iPS cell-based Parkinson's disease therapy administered to first patient (9 November 2018)

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On 9 November, Kyoto University Hospital held a press conference on an investigator-initiated clinical trial for a Parkinson's disease therapy that began on 1 August. This world-first therapy involves implanting dopaminergic progenitors derived from human induced pluripotent stem (iPS) cells into the patient's brain.

The operation was performed in October 2018 by a team led by the hospital’s neurosurgeons, who implanted 2.4 million dopamine precursor cells into the subject's left putamen. The entire procedure took three hours and one minute to complete.

The principal investigator, Professor Ryosuke Takahashi, director of the hospital's Department of Neurology, provided an overview of the trial, and described the patient as "doing well". Professor Jun Takahashi of the Center for iPS Research and Application (CiRA) and Assistant Professor Takayuki Kikuchi of the hospital's Department of Neurosurgery, who were in charge of cell preparation and transplantation, respectively, then discussed details of the tasks they handled.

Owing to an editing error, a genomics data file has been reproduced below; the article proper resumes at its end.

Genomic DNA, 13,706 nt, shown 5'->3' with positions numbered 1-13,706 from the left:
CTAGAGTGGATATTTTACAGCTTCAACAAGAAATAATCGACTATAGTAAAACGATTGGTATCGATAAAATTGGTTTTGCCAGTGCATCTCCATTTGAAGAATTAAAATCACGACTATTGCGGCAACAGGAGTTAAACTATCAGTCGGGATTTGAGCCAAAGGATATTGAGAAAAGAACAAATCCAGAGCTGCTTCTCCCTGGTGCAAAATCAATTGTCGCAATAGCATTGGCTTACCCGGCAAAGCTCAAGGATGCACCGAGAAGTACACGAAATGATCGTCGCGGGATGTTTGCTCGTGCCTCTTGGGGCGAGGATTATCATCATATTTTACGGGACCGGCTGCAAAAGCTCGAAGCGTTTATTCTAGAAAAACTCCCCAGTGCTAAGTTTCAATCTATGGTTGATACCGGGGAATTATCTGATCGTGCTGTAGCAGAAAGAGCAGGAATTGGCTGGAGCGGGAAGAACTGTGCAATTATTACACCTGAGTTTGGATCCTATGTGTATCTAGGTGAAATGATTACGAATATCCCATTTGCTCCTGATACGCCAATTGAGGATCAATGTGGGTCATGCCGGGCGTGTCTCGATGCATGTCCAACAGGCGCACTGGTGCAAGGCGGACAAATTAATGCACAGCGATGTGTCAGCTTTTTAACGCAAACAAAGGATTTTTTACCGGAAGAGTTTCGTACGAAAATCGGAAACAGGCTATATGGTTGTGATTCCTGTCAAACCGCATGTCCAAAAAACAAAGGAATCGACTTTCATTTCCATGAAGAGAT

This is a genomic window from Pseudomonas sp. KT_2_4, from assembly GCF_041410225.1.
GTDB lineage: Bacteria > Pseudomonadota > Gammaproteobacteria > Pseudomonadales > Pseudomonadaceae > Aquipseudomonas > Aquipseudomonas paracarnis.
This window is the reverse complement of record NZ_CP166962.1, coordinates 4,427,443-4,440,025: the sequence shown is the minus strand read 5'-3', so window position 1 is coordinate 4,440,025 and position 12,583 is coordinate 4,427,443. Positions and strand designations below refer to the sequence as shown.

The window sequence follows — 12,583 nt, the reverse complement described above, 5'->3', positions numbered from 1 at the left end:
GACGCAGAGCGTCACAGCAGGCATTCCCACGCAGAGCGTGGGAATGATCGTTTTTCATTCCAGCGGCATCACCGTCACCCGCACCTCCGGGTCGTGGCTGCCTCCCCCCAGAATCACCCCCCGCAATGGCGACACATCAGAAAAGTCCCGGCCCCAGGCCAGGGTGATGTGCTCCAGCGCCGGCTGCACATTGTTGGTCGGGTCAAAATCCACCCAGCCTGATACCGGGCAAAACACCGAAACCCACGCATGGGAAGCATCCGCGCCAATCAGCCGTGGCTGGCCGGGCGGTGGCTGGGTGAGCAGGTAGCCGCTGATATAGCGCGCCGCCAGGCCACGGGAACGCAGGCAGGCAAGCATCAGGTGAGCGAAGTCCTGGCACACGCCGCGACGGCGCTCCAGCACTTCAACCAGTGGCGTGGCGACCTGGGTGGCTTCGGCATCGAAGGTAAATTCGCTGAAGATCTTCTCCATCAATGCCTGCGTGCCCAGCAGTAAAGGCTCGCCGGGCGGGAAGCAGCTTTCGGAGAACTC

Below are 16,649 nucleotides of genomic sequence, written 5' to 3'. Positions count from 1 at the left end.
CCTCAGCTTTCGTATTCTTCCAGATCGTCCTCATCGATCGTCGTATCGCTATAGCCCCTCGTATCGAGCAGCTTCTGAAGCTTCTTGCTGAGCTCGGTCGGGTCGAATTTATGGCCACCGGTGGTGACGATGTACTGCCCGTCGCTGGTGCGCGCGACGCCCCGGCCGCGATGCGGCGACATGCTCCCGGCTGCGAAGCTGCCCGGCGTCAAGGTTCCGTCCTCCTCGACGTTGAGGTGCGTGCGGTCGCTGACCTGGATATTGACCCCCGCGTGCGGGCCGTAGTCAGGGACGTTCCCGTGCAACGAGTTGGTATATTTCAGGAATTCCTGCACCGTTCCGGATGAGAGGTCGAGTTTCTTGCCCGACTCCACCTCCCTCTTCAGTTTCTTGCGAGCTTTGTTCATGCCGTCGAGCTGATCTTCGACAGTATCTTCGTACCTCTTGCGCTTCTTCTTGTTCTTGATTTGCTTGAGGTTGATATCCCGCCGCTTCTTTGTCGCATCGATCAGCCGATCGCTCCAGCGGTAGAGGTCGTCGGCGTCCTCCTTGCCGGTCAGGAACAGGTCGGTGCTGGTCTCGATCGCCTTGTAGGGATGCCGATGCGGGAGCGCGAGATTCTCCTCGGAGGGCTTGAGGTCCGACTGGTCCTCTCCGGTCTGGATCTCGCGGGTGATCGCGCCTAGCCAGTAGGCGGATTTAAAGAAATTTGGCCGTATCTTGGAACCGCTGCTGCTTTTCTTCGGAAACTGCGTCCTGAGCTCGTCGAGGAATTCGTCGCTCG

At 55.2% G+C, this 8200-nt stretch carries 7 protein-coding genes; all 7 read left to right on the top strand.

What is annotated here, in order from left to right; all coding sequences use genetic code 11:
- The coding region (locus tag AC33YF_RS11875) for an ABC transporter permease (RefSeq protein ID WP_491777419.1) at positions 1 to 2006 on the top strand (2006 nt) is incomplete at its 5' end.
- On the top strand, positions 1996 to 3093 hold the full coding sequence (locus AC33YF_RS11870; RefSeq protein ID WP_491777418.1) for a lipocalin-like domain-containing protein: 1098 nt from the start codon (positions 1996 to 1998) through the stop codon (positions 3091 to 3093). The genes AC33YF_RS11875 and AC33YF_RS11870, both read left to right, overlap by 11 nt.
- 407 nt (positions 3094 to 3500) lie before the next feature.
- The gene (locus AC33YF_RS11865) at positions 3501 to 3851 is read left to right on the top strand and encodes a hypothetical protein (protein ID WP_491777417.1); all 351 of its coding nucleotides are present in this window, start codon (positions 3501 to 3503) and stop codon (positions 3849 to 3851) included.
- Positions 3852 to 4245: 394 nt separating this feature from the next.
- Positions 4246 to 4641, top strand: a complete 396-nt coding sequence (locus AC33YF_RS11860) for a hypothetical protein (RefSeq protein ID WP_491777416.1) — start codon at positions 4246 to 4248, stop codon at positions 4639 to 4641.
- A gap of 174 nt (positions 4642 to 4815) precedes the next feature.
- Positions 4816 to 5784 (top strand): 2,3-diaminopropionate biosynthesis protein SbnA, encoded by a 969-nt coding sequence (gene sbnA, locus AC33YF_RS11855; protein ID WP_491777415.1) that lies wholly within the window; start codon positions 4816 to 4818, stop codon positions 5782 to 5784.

From left: Assistant Professor Kikuchi, Director Ryosuke Takahashi, and Professor Jun Takahashi

Operation details (in Japanese)

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